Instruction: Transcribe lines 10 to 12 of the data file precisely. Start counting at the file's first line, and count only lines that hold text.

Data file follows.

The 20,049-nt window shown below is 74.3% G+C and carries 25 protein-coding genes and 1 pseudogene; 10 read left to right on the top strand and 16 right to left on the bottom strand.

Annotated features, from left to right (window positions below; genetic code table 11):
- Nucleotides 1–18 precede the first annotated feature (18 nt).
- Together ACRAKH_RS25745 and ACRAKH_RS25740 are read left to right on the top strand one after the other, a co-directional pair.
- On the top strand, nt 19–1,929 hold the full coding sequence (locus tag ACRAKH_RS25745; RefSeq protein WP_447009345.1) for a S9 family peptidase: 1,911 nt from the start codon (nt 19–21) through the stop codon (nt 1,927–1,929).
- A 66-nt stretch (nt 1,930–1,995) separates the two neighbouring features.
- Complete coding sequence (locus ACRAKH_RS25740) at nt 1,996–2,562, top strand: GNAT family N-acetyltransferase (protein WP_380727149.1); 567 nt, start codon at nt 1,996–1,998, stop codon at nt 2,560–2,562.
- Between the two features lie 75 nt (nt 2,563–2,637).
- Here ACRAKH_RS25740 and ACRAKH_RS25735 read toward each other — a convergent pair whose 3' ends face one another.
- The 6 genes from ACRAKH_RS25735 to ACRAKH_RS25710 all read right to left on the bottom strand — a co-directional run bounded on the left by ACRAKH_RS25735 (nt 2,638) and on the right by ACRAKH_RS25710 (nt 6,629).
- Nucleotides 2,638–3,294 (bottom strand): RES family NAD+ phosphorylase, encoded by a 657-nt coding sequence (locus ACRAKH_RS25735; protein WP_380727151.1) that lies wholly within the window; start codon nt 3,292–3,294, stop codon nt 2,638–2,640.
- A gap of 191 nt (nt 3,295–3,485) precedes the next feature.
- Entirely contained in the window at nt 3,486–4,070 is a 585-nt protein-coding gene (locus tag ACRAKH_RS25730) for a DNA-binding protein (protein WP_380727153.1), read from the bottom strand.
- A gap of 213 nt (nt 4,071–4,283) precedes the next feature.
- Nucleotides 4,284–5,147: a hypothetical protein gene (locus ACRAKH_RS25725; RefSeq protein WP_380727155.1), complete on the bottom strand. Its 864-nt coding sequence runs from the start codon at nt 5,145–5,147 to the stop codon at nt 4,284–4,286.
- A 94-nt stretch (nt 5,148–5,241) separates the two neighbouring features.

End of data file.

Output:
- The 6 genes from ACRAKH_RS25735 to ACRAKH_RS25710 all read right to left on the bottom strand — a co-directional run bounded on the left by ACRAKH_RS25735 (nt 2,638) and on the right by ACRAKH_RS25710 (nt 6,629).
- Nucleotides 2,638–3,294 (bottom strand): RES family NAD+ phosphorylase, encoded by a 657-nt coding sequence (locus ACRAKH_RS25735; protein WP_380727151.1) that lies wholly within the window; start codon nt 3,292–3,294, stop codon nt 2,638–2,640.
- A gap of 191 nt (nt 3,295–3,485) precedes the next feature.